A bowel resection is a medical procedure in which the diseased portion of the colon is removed and the healthy ends of the colon are reattached to one another. Proper care should be taken afterward in order to lessen the chance of developing severe complications following the procedure. Post-operative care after a bowel resection often includes the use of prescription medications, proper wound care, and lifestyle and dietary modifications. It is normal for the patient to remain in the hospital for several days after a bowel resection.
While recovering from the surgery, the patient will be given pain medications through a small tube, known as an IV, which is inserted into a vein prior to the procedure. Antibiotics may be given in this manner after a bowel resection as well. The IV is typically left in the vein until the patient is able to successfully tolerate solid foods, as fluids will be introduced into the body through this tube. As soon as the patient is determined to be stable following the procedure, he will be moved into a hospital room for further monitoring and evaluation.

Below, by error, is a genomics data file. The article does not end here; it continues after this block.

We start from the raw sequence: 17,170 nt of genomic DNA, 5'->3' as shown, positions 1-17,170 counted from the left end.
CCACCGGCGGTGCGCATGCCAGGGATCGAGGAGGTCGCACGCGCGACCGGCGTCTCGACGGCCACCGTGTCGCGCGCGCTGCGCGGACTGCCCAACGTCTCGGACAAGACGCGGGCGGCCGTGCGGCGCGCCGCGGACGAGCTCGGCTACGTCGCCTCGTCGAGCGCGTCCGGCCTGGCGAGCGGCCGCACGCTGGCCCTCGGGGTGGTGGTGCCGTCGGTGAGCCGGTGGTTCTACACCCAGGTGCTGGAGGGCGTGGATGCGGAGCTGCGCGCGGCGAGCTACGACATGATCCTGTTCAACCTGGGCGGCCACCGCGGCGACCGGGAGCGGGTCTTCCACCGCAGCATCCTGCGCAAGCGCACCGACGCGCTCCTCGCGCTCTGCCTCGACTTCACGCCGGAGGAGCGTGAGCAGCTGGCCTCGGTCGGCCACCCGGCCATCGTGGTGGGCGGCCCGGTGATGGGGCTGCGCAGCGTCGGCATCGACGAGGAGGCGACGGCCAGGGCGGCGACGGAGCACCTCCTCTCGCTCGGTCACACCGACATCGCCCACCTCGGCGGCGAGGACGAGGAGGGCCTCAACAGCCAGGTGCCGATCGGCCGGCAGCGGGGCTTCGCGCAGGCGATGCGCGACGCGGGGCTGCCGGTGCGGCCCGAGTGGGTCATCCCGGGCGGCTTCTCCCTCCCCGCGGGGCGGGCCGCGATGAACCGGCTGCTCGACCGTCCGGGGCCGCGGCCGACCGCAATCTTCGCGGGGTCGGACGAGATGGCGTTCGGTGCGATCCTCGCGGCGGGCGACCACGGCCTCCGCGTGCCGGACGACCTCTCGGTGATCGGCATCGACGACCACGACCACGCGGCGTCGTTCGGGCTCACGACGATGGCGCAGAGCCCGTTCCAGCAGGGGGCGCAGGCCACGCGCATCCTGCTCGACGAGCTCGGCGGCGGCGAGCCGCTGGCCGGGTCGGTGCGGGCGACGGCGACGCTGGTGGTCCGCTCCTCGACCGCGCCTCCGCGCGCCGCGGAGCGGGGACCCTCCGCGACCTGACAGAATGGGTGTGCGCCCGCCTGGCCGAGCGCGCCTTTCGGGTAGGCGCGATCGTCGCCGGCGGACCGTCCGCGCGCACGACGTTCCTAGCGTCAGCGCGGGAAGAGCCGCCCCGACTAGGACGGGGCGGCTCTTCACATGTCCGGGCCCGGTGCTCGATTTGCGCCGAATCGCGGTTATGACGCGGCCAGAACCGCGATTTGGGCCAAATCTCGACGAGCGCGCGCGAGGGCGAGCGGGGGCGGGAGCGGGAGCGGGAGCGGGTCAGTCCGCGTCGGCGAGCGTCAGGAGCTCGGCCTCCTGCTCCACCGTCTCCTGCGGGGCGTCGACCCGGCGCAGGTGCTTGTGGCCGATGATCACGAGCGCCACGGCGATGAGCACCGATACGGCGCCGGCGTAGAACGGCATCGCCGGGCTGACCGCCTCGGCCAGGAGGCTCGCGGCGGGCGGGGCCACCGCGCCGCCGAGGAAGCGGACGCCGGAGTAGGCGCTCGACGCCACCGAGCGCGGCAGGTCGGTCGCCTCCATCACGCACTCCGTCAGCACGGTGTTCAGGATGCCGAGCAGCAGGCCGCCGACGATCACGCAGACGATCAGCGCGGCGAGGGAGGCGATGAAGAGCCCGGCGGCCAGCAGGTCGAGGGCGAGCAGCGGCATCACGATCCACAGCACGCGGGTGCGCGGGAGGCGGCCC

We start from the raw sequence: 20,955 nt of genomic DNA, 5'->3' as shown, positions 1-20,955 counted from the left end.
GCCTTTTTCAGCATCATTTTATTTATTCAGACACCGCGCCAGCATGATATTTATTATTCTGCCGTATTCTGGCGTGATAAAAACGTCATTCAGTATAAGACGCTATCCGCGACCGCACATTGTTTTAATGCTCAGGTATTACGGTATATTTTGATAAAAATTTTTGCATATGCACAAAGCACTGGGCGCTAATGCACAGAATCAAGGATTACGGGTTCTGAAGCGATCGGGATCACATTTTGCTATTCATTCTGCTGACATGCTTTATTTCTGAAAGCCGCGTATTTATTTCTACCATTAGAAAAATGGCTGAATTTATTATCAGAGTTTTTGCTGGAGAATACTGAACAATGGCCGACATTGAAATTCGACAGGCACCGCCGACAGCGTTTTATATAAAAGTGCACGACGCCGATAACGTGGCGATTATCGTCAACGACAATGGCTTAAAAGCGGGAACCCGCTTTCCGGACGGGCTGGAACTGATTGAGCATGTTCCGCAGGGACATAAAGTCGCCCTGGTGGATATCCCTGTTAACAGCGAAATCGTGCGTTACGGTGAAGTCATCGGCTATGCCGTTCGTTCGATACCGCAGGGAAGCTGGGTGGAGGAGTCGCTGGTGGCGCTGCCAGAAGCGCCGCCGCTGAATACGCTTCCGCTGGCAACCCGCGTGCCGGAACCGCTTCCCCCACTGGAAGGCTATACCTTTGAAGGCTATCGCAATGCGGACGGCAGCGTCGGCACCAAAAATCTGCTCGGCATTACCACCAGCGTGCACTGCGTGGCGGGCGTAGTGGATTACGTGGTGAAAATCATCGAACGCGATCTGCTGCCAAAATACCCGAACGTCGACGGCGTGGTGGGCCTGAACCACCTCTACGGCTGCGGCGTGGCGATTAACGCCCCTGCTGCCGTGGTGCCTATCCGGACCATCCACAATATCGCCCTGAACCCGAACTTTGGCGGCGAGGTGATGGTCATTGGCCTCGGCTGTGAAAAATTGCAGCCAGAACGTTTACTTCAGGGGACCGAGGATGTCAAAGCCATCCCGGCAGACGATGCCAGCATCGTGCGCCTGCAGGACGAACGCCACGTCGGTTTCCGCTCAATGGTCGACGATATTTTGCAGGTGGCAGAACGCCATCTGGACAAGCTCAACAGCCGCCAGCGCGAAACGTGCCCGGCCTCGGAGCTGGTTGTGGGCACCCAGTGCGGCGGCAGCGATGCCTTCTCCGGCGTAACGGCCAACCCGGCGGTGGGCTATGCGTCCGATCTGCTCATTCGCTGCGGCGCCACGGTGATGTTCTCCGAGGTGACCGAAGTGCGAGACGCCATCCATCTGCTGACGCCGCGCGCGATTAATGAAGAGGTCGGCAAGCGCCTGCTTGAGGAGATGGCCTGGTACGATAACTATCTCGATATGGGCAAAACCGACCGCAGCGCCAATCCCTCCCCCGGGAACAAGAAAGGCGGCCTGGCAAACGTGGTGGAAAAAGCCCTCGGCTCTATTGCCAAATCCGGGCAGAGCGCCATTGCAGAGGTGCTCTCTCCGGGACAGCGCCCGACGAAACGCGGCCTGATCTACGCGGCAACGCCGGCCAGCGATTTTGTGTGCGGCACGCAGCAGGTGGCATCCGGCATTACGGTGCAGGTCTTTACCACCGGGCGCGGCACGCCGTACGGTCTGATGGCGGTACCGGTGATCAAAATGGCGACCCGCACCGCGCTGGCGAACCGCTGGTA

The patient will not be allowed to have anything to eat or drink until after the medical staff is certain that the bowels are functioning properly, usually after a bowel movement has occurred. Liquids are then introduced, followed by a slow progression to solid foods as tolerated by the patient. In most cases, the patient is encouraged to get out of bed and move around on the same day as the surgery. This helps bowel habits to return to normal after a bowel resection.
The medical staff will provide the patient with detailed instructions on what to do when at home after a bowel resection. Pain medications may be needed for a while after the patient returns home, although over-the-counter pain relievers often provide sufficient pain relief. Dietary changes are typically recommended, including adding extra fiber and water. The patient should avoid any lifting until cleared by the doctor to do so.
Complications are rare after a bowel resection, but any questions or concerns should be discussed with a doctor. If the surgical wound becomes red or warm to the touch, a doctor should be notified. The patient should also report symptoms such as increased pain levels, pus draining from the site of the incision, or an elevated temperature. These could be signs of a potential infection and need to be medically addressed right away.